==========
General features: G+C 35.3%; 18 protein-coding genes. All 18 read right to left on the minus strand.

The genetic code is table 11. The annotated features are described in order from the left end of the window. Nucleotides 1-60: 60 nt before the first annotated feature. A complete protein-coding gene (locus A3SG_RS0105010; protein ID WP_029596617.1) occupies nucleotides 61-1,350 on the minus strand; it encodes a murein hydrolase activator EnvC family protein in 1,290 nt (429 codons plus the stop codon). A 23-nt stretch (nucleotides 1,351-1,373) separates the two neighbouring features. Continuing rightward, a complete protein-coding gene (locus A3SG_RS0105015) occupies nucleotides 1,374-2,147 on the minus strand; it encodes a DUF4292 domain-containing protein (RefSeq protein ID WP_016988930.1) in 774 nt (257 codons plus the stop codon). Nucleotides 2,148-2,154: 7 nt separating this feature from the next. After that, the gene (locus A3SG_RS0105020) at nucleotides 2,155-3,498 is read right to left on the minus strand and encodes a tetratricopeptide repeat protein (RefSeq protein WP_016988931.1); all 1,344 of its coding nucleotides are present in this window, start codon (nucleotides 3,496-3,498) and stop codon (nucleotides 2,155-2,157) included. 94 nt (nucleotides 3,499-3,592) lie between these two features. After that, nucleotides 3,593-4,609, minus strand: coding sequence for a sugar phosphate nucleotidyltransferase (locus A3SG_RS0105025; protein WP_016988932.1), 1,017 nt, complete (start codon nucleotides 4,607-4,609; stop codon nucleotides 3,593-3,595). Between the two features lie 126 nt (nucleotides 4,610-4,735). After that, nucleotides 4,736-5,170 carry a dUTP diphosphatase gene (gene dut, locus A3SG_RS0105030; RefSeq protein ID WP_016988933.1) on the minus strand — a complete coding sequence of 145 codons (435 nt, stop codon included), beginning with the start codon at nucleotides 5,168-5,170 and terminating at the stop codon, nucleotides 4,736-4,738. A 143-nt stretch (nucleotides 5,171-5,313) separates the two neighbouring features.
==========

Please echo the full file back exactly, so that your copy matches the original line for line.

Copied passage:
General features: G+C 35.3%; 18 protein-coding genes. All 18 read right to left on the minus strand.

The genetic code is table 11. The annotated features are described in order from the left end of the window. Nucleotides 1-60: 60 nt before the first annotated feature. A complete protein-coding gene (locus A3SG_RS0105010; protein ID WP_029596617.1) occupies nucleotides 61-1,350 on the minus strand; it encodes a murein hydrolase activator EnvC family protein in 1,290 nt (429 codons plus the stop codon). A 23-nt stretch (nucleotides 1,351-1,373) separates the two neighbouring features. Continuing rightward, a complete protein-coding gene (locus A3SG_RS0105015) occupies nucleotides 1,374-2,147 on the minus strand; it encodes a DUF4292 domain-containing protein (RefSeq protein ID WP_016988930.1) in 774 nt (257 codons plus the stop codon). Nucleotides 2,148-2,154: 7 nt separating this feature from the next. After that, the gene (locus A3SG_RS0105020) at nucleotides 2,155-3,498 is read right to left on the minus strand and encodes a tetratricopeptide repeat protein (RefSeq protein WP_016988931.1); all 1,344 of its coding nucleotides are present in this window, start codon (nucleotides 3,496-3,498) and stop codon (nucleotides 2,155-2,157) included. 94 nt (nucleotides 3,499-3,592) lie between these two features. After that, nucleotides 3,593-4,609, minus strand: coding sequence for a sugar phosphate nucleotidyltransferase (locus A3SG_RS0105025; protein WP_016988932.1), 1,017 nt, complete (start codon nucleotides 4,607-4,609; stop codon nucleotides 3,593-3,595). Between the two features lie 126 nt (nucleotides 4,610-4,735). After that, nucleotides 4,736-5,170 carry a dUTP diphosphatase gene (gene dut, locus A3SG_RS0105030; RefSeq protein ID WP_016988933.1) on the minus strand — a complete coding sequence of 145 codons (435 nt, stop codon included), beginning with the start codon at nucleotides 5,168-5,170 and terminating at the stop codon, nucleotides 4,736-4,738. A 143-nt stretch (nucleotides 5,171-5,313) separates the two neighbouring features.